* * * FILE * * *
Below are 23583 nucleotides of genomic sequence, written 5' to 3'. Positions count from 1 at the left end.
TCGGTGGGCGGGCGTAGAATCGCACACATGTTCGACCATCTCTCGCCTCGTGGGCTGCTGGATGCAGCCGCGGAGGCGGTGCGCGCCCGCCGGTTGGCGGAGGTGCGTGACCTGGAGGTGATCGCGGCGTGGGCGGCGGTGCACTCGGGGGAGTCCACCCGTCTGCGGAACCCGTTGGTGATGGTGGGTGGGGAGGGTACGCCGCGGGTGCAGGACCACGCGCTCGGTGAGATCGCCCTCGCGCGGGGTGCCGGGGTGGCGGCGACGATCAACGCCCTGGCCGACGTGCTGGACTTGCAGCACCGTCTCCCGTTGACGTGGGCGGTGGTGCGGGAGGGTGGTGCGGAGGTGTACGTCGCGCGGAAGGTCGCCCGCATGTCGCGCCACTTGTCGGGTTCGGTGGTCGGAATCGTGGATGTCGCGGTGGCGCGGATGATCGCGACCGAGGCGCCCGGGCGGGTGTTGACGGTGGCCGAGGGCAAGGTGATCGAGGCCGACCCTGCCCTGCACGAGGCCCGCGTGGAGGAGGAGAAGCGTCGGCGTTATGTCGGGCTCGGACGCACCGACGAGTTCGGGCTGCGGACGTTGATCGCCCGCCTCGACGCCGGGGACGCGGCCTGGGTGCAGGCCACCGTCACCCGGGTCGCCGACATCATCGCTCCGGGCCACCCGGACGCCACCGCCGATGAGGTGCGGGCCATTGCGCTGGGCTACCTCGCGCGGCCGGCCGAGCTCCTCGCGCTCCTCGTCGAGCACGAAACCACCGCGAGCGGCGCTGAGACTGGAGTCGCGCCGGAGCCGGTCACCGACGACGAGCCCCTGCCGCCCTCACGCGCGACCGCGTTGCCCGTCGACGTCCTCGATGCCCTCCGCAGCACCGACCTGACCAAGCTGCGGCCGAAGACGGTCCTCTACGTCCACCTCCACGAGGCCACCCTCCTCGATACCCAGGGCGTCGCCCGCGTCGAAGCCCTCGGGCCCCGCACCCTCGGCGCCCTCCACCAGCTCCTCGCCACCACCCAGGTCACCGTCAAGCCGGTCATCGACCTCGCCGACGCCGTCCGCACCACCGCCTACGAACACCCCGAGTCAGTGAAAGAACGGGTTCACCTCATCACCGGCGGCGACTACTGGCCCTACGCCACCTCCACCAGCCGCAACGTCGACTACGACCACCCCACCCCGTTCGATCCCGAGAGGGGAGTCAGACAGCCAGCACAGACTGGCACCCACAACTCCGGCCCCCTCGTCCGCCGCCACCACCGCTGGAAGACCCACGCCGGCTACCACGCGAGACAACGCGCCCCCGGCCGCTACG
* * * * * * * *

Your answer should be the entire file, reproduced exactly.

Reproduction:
Below are 23583 nucleotides of genomic sequence, written 5' to 3'. Positions count from 1 at the left end.
TCGGTGGGCGGGCGTAGAATCGCACACATGTTCGACCATCTCTCGCCTCGTGGGCTGCTGGATGCAGCCGCGGAGGCGGTGCGCGCCCGCCGGTTGGCGGAGGTGCGTGACCTGGAGGTGATCGCGGCGTGGGCGGCGGTGCACTCGGGGGAGTCCACCCGTCTGCGGAACCCGTTGGTGATGGTGGGTGGGGAGGGTACGCCGCGGGTGCAGGACCACGCGCTCGGTGAGATCGCCCTCGCGCGGGGTGCCGGGGTGGCGGCGACGATCAACGCCCTGGCCGACGTGCTGGACTTGCAGCACCGTCTCCCGTTGACGTGGGCGGTGGTGCGGGAGGGTGGTGCGGAGGTGTACGTCGCGCGGAAGGTCGCCCGCATGTCGCGCCACTTGTCGGGTTCGGTGGTCGGAATCGTGGATGTCGCGGTGGCGCGGATGATCGCGACCGAGGCGCCCGGGCGGGTGTTGACGGTGGCCGAGGGCAAGGTGATCGAGGCCGACCCTGCCCTGCACGAGGCCCGCGTGGAGGAGGAGAAGCGTCGGCGTTATGTCGGGCTCGGACGCACCGACGAGTTCGGGCTGCGGACGTTGATCGCCCGCCTCGACGCCGGGGACGCGGCCTGGGTGCAGGCCACCGTCACCCGGGTCGCCGACATCATCGCTCCGGGCCACCCGGACGCCACCGCCGATGAGGTGCGGGCCATTGCGCTGGGCTACCTCGCGCGGCCGGCCGAGCTCCTCGCGCTCCTCGTCGAGCACGAAACCACCGCGAGCGGCGCTGAGACTGGAGTCGCGCCGGAGCCGGTCACCGACGACGAGCCCCTGCCGCCCTCACGCGCGACCGCGTTGCCCGTCGACGTCCTCGATGCCCTCCGCAGCACCGACCTGACCAAGCTGCGGCCGAAGACGGTCCTCTACGTCCACCTCCACGAGGCCACCCTCCTCGATACCCAGGGCGTCGCCCGCGTCGAAGCCCTCGGGCCCCGCACCCTCGGCGCCCTCCACCAGCTCCTCGCCACCACCCAGGTCACCGTCAAGCCGGTCATCGACCTCGCCGACGCCGTCCGCACCACCGCCTACGAACACCCCGAGTCAGTGAAAGAACGGGTTCACCTCATCACCGGCGGCGACTACTGGCCCTACGCCACCTCCACCAGCCGCAACGTCGACTACGACCACCCCACCCCGTTCGATCCCGAGAGGGGAGTCAGACAGCCAGCACAGACTGGCACCCACAACTCCGGCCCCCTCGTCCGCCGCCACCACCGCTGGAAGACCCACGCCGGCTACCACGCGAGACAACGCGCCCCCGGCCGCTACG